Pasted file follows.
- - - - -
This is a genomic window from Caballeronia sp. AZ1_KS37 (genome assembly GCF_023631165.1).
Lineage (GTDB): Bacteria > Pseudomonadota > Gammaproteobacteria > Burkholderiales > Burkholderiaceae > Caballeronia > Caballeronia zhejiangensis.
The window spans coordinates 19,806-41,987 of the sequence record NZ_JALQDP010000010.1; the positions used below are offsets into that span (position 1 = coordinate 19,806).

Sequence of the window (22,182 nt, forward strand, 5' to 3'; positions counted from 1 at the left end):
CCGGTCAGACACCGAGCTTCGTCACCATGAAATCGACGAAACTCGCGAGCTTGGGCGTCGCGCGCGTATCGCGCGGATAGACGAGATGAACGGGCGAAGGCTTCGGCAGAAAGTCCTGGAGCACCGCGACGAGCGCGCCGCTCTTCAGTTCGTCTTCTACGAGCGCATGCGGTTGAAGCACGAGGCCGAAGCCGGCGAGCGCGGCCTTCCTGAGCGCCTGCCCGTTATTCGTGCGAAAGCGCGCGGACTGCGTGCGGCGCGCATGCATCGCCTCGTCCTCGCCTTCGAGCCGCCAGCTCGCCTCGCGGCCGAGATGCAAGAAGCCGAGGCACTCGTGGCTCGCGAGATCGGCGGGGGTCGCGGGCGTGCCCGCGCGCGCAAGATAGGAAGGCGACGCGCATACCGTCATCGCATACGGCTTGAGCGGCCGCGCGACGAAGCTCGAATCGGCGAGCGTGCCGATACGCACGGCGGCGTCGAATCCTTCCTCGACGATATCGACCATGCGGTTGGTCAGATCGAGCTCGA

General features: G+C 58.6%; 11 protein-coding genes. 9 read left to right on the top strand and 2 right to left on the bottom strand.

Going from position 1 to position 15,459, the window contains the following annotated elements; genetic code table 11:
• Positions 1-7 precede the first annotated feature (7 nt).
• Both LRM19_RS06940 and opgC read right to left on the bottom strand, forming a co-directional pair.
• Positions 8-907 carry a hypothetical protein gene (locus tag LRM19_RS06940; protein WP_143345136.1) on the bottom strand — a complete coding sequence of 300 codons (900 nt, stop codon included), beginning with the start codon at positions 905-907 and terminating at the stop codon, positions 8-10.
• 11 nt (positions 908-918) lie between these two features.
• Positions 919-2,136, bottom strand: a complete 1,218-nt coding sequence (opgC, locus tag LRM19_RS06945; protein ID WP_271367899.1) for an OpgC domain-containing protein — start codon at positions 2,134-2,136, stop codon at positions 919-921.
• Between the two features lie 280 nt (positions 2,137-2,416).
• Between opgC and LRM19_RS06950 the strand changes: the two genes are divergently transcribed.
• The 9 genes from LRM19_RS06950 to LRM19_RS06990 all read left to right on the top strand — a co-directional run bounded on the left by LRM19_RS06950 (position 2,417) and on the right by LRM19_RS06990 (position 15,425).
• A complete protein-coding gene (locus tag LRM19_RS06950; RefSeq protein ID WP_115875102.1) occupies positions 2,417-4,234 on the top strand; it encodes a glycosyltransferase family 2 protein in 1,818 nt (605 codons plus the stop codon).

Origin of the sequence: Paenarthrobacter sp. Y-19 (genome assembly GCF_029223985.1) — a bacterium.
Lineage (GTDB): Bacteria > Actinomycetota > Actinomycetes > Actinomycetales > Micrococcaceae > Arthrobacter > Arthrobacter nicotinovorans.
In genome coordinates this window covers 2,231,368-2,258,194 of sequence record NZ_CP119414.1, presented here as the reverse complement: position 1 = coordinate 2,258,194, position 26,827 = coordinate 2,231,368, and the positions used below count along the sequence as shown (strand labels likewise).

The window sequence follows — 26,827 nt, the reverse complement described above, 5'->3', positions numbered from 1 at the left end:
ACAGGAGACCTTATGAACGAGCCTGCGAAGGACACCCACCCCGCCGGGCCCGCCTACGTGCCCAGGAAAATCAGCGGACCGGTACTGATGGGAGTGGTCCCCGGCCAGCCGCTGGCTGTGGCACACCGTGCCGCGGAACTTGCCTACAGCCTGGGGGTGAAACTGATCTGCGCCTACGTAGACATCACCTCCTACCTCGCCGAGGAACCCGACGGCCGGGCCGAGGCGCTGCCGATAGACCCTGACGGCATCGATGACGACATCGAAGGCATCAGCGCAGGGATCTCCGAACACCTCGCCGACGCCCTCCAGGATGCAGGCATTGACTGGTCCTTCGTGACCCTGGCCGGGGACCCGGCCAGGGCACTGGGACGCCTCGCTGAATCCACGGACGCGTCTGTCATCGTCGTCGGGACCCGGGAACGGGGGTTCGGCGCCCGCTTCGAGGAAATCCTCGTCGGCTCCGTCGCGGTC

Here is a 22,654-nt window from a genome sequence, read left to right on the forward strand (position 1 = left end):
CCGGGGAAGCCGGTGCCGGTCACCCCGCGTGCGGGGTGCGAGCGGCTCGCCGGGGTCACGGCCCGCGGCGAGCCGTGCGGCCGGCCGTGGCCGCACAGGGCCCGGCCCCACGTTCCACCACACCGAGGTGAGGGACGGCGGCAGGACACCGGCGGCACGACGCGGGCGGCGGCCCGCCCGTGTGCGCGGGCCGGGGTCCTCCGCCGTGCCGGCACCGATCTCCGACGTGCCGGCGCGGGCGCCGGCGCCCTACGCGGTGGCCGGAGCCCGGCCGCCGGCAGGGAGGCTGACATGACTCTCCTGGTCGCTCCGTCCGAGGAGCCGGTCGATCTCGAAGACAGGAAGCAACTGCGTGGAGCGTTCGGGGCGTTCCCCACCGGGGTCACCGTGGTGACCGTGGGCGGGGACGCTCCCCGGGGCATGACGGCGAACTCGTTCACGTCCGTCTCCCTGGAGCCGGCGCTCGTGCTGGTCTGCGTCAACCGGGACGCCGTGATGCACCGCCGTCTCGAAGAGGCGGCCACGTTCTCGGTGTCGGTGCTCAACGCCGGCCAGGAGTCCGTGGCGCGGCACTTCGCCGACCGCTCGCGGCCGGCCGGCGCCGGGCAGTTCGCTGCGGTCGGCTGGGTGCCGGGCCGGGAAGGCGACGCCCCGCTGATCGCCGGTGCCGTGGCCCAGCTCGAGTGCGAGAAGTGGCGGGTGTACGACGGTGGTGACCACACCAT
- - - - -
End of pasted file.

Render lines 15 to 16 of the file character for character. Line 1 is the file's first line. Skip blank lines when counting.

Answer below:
• The 9 genes from LRM19_RS06950 to LRM19_RS06990 all read left to right on the top strand — a co-directional run bounded on the left by LRM19_RS06950 (position 2,417) and on the right by LRM19_RS06990 (position 15,425).
• A complete protein-coding gene (locus tag LRM19_RS06950; RefSeq protein ID WP_115875102.1) occupies positions 2,417-4,234 on the top strand; it encodes a glycosyltransferase family 2 protein in 1,818 nt (605 codons plus the stop codon).